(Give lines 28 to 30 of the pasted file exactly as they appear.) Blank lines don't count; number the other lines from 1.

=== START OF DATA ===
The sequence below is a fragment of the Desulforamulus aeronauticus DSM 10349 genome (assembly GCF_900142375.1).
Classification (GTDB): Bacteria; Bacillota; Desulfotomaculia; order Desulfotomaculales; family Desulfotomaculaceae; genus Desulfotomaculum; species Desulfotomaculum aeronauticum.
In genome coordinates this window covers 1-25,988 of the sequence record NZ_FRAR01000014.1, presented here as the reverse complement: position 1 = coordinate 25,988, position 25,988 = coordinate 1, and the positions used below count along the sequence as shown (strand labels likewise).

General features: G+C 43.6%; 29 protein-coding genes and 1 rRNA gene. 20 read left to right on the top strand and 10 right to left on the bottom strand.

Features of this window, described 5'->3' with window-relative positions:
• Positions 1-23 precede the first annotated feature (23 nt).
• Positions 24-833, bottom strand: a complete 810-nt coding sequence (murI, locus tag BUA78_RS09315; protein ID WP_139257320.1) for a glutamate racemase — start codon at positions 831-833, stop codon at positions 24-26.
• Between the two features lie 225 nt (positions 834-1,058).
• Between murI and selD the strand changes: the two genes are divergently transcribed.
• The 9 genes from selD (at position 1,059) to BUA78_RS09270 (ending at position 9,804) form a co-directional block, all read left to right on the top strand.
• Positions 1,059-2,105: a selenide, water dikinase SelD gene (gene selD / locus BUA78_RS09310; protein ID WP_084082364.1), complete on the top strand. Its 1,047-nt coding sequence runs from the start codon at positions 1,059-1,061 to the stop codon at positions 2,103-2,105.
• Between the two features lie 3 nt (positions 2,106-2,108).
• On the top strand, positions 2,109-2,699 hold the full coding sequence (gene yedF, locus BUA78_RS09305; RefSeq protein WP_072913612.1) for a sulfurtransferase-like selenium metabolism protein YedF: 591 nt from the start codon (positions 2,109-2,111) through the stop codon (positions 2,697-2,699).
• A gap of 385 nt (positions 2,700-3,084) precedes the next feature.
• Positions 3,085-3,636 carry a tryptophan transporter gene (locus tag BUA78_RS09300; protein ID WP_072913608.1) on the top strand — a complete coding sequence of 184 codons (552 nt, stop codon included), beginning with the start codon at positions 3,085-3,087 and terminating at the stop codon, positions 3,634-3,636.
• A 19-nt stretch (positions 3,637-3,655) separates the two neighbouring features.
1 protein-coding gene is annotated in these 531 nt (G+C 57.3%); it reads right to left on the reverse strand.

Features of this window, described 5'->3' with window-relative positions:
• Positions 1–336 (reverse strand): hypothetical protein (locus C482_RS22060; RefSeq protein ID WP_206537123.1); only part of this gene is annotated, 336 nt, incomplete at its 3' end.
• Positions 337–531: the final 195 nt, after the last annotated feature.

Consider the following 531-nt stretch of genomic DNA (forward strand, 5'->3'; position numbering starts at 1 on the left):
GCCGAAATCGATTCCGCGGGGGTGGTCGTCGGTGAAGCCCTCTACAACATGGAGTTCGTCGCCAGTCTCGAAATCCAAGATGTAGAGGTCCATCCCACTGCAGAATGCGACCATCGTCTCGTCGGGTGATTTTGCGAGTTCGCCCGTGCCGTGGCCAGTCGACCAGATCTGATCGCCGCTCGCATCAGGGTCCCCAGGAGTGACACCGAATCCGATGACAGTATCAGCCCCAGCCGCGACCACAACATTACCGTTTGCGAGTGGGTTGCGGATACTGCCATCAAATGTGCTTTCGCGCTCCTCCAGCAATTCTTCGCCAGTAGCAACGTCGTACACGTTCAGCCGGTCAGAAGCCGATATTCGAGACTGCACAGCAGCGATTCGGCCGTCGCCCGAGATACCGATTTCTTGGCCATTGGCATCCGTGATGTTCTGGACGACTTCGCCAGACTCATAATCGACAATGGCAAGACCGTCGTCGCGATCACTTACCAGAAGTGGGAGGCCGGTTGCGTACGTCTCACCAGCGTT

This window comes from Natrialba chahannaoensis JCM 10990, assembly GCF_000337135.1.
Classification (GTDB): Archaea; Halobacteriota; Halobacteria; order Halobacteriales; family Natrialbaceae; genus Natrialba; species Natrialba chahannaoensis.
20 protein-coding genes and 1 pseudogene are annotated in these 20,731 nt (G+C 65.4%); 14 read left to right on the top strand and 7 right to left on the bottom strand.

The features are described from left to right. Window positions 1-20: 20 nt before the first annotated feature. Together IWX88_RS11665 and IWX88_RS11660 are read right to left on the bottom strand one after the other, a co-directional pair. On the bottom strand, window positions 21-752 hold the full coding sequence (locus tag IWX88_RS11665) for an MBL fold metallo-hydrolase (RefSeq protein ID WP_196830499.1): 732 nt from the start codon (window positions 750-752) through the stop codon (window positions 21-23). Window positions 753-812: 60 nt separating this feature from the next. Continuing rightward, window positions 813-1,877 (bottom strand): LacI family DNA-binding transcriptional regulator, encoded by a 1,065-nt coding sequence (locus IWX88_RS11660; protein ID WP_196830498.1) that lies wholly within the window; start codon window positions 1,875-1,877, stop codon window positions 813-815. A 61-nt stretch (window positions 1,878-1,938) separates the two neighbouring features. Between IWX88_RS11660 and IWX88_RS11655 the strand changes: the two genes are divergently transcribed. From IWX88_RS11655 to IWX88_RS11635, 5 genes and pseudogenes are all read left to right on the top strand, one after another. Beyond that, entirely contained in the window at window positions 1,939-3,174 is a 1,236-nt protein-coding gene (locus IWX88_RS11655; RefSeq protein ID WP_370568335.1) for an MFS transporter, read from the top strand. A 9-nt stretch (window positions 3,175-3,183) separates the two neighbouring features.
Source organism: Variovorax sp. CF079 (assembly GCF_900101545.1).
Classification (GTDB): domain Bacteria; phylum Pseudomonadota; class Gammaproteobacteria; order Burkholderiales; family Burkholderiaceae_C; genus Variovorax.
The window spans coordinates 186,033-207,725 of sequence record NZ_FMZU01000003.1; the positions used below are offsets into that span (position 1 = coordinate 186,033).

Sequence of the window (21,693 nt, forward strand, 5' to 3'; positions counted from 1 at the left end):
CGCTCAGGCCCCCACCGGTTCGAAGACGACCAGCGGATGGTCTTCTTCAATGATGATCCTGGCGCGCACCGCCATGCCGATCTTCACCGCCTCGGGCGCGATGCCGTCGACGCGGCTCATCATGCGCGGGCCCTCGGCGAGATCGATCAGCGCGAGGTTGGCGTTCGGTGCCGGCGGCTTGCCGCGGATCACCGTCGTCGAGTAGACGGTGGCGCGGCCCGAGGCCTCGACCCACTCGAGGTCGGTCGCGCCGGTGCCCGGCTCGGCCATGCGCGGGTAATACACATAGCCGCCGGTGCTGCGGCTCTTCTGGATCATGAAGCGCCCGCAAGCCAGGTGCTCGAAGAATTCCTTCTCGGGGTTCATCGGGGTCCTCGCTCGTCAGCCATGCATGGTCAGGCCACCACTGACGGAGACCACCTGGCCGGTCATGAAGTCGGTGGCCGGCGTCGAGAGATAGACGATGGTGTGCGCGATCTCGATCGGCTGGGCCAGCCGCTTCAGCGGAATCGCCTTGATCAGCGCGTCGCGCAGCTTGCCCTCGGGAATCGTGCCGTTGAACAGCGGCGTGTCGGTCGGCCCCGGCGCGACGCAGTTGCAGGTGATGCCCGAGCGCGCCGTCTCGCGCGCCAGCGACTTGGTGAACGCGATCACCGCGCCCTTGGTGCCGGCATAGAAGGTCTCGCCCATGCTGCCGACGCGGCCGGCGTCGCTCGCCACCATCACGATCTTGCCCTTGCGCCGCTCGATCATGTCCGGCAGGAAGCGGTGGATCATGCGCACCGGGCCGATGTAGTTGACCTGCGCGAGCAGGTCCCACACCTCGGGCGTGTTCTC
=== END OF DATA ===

Classification (GTDB): domain Bacteria; phylum Pseudomonadota; class Gammaproteobacteria; order Burkholderiales; family Burkholderiaceae_C; genus Variovorax.
The window spans coordinates 186,033-207,725 of sequence record NZ_FMZU01000003.1; the positions used below are offsets into that span (position 1 = coordinate 186,033).

Sequence of the window (21,693 nt, forward strand, 5' to 3'; positions counted from 1 at the left end):